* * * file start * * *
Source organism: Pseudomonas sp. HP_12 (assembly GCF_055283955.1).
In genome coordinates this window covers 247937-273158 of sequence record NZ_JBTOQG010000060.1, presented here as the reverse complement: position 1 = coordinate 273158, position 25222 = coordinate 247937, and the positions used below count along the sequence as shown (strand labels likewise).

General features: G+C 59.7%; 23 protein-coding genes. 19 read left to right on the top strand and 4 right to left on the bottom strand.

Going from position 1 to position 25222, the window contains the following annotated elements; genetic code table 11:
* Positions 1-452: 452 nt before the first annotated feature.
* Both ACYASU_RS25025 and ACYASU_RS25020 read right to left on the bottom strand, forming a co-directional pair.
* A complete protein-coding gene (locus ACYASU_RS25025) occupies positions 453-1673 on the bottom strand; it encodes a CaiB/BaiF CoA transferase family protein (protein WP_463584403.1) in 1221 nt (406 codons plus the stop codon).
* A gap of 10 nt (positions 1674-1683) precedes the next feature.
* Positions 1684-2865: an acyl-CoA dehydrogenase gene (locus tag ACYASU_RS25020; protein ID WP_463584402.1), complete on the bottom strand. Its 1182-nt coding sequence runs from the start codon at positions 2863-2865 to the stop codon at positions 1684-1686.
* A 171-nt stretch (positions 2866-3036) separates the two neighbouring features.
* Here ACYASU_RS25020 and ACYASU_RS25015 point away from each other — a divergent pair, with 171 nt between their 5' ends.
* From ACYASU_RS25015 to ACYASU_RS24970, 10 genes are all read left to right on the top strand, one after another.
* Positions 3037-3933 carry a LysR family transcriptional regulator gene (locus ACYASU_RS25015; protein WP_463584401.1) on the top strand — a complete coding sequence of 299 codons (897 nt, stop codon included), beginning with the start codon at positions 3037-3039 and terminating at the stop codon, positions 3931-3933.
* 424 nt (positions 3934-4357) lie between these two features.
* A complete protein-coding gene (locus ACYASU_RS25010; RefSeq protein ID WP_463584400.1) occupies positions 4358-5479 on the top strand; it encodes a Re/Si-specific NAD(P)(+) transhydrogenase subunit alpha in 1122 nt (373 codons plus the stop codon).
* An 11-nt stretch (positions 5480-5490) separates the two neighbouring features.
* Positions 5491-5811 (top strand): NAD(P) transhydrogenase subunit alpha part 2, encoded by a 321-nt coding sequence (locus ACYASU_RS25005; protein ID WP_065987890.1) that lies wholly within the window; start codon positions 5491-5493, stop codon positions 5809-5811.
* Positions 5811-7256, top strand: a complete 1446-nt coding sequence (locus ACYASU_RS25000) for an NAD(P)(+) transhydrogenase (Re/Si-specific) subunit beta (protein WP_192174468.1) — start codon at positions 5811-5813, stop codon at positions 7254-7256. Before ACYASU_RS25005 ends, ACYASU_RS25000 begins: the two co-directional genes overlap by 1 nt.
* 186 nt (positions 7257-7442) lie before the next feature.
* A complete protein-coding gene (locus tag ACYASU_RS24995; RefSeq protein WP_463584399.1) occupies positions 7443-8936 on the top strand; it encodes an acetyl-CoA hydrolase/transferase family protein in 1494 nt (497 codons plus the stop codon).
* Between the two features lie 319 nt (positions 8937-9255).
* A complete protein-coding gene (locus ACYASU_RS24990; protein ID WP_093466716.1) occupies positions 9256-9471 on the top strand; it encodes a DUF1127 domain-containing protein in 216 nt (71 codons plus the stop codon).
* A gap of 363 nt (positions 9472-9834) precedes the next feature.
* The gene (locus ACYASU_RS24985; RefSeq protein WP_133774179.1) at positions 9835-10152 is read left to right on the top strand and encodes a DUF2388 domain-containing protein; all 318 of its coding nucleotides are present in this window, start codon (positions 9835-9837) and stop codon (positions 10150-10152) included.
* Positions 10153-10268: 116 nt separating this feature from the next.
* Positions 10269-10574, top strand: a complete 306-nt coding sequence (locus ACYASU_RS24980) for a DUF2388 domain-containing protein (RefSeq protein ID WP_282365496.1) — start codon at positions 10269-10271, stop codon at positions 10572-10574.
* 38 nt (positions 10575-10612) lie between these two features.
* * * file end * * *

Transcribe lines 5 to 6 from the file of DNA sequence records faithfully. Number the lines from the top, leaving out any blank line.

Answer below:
* Positions 1-452: 452 nt before the first annotated feature.
* Both ACYASU_RS25025 and ACYASU_RS25020 read right to left on the bottom strand, forming a co-directional pair.